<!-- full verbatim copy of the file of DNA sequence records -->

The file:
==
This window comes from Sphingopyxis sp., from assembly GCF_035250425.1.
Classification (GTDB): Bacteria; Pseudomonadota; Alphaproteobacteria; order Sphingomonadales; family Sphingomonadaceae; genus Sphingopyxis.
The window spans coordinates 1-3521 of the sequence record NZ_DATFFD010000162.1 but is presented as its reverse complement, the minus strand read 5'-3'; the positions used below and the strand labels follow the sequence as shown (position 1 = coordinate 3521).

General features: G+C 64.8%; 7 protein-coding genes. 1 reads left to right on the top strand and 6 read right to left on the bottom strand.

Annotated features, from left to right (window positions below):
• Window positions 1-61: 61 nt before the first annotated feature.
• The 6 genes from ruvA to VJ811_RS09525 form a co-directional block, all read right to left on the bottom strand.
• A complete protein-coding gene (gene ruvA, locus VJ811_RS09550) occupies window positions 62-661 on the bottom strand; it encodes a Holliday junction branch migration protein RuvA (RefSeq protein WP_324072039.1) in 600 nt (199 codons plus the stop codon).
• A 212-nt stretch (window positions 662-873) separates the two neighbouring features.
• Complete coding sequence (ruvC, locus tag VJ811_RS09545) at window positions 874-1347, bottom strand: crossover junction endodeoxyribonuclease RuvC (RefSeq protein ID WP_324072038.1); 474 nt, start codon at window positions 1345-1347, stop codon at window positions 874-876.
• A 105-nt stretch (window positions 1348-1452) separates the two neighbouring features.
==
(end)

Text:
This window comes from Sphingopyxis sp., from assembly GCF_035250425.1.
Classification (GTDB): Bacteria; Pseudomonadota; Alphaproteobacteria; order Sphingomonadales; family Sphingomonadaceae; genus Sphingopyxis.
The window spans coordinates 1-3521 of the sequence record NZ_DATFFD010000162.1 but is presented as its reverse complement, the minus strand read 5'-3'; the positions used below and the strand labels follow the sequence as shown (position 1 = coordinate 3521).

General features: G+C 64.8%; 7 protein-coding genes. 1 reads left to right on the top strand and 6 read right to left on the bottom strand.

Annotated features, from left to right (window positions below):
• Window positions 1-61: 61 nt before the first annotated feature.
• The 6 genes from ruvA to VJ811_RS09525 form a co-directional block, all read right to left on the bottom strand.
• A complete protein-coding gene (gene ruvA, locus VJ811_RS09550) occupies window positions 62-661 on the bottom strand; it encodes a Holliday junction branch migration protein RuvA (RefSeq protein WP_324072039.1) in 600 nt (199 codons plus the stop codon).
• A 212-nt stretch (window positions 662-873) separates the two neighbouring features.
• Complete coding sequence (ruvC, locus tag VJ811_RS09545) at window positions 874-1347, bottom strand: crossover junction endodeoxyribonuclease RuvC (RefSeq protein ID WP_324072038.1); 474 nt, start codon at window positions 1345-1347, stop codon at window positions 874-876.
• A 105-nt stretch (window positions 1348-1452) separates the two neighbouring features.